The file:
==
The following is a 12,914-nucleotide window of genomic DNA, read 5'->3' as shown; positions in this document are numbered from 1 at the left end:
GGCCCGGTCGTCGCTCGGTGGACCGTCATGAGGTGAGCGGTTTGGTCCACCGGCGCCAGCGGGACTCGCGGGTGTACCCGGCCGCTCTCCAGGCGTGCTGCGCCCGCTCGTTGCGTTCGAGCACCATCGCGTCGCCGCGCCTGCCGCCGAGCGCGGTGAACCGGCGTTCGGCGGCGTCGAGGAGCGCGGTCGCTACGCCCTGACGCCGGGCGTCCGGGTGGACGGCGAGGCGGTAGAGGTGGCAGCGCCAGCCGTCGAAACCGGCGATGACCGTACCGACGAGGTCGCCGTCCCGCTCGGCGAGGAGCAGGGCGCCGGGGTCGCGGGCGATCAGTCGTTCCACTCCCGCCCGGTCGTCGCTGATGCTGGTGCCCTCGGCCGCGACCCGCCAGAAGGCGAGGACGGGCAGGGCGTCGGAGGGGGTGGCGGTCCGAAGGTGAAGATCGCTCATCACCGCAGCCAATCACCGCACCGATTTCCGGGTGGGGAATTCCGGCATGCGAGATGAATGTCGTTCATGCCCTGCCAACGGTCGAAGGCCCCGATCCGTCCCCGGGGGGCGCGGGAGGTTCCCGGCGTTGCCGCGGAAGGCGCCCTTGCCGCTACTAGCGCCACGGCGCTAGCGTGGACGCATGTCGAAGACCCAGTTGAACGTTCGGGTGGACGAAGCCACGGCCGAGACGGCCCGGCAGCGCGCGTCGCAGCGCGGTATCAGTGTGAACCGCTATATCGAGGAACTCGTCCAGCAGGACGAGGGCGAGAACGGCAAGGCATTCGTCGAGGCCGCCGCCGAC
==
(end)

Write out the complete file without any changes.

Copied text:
The following is a 12,914-nucleotide window of genomic DNA, read 5'->3' as shown; positions in this document are numbered from 1 at the left end:
GGCCCGGTCGTCGCTCGGTGGACCGTCATGAGGTGAGCGGTTTGGTCCACCGGCGCCAGCGGGACTCGCGGGTGTACCCGGCCGCTCTCCAGGCGTGCTGCGCCCGCTCGTTGCGTTCGAGCACCATCGCGTCGCCGCGCCTGCCGCCGAGCGCGGTGAACCGGCGTTCGGCGGCGTCGAGGAGCGCGGTCGCTACGCCCTGACGCCGGGCGTCCGGGTGGACGGCGAGGCGGTAGAGGTGGCAGCGCCAGCCGTCGAAACCGGCGATGACCGTACCGACGAGGTCGCCGTCCCGCTCGGCGAGGAGCAGGGCGCCGGGGTCGCGGGCGATCAGTCGTTCCACTCCCGCCCGGTCGTCGCTGATGCTGGTGCCCTCGGCCGCGACCCGCCAGAAGGCGAGGACGGGCAGGGCGTCGGAGGGGGTGGCGGTCCGAAGGTGAAGATCGCTCATCACCGCAGCCAATCACCGCACCGATTTCCGGGTGGGGAATTCCGGCATGCGAGATGAATGTCGTTCATGCCCTGCCAACGGTCGAAGGCCCCGATCCGTCCCCGGGGGGCGCGGGAGGTTCCCGGCGTTGCCGCGGAAGGCGCCCTTGCCGCTACTAGCGCCACGGCGCTAGCGTGGACGCATGTCGAAGACCCAGTTGAACGTTCGGGTGGACGAAGCCACGGCCGAGACGGCCCGGCAGCGCGCGTCGCAGCGCGGTATCAGTGTGAACCGCTATATCGAGGAACTCGTCCAGCAGGACGAGGGCGAGAACGGCAAGGCATTCGTCGAGGCCGCCGCCGAC